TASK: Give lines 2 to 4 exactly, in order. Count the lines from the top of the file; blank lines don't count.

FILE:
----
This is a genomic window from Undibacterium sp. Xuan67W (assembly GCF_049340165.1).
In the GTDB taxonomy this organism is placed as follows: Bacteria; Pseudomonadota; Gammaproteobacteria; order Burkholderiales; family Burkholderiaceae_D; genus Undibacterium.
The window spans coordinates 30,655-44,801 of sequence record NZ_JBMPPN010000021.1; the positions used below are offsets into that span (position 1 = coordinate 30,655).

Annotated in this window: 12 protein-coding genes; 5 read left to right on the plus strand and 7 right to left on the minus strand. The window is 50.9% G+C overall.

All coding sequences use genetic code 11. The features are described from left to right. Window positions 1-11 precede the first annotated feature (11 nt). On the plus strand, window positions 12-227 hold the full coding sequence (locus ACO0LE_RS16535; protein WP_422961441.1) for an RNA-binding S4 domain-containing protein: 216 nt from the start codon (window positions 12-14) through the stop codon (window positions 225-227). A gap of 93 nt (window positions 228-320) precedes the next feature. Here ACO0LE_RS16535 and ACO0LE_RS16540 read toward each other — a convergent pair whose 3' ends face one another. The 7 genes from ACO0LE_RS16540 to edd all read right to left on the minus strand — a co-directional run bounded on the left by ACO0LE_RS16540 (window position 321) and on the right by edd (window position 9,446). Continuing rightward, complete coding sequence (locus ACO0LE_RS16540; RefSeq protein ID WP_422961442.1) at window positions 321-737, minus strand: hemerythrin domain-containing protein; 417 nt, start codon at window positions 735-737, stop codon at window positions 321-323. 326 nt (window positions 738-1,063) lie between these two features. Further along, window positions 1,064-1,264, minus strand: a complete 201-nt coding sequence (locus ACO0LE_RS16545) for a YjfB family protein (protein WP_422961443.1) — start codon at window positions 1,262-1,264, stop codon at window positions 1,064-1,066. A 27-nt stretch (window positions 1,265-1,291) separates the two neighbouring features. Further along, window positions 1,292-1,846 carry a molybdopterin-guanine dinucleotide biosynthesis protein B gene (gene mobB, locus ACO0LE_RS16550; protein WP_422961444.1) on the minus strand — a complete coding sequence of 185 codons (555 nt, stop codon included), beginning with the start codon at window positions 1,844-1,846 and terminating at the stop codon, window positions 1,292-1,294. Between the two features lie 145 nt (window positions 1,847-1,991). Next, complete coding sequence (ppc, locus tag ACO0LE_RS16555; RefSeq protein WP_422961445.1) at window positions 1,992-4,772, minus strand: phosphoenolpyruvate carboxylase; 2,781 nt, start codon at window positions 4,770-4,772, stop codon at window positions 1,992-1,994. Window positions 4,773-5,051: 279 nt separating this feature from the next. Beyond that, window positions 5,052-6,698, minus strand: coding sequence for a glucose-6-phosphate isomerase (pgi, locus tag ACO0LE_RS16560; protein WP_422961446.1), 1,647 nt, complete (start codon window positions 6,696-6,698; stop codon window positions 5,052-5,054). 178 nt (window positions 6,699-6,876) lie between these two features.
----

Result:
In the GTDB taxonomy this organism is placed as follows: Bacteria; Pseudomonadota; Gammaproteobacteria; order Burkholderiales; family Burkholderiaceae_D; genus Undibacterium.
The window spans coordinates 30,655-44,801 of sequence record NZ_JBMPPN010000021.1; the positions used below are offsets into that span (position 1 = coordinate 30,655).

Annotated in this window: 12 protein-coding genes; 5 read left to right on the plus strand and 7 right to left on the minus strand. The window is 50.9% G+C overall.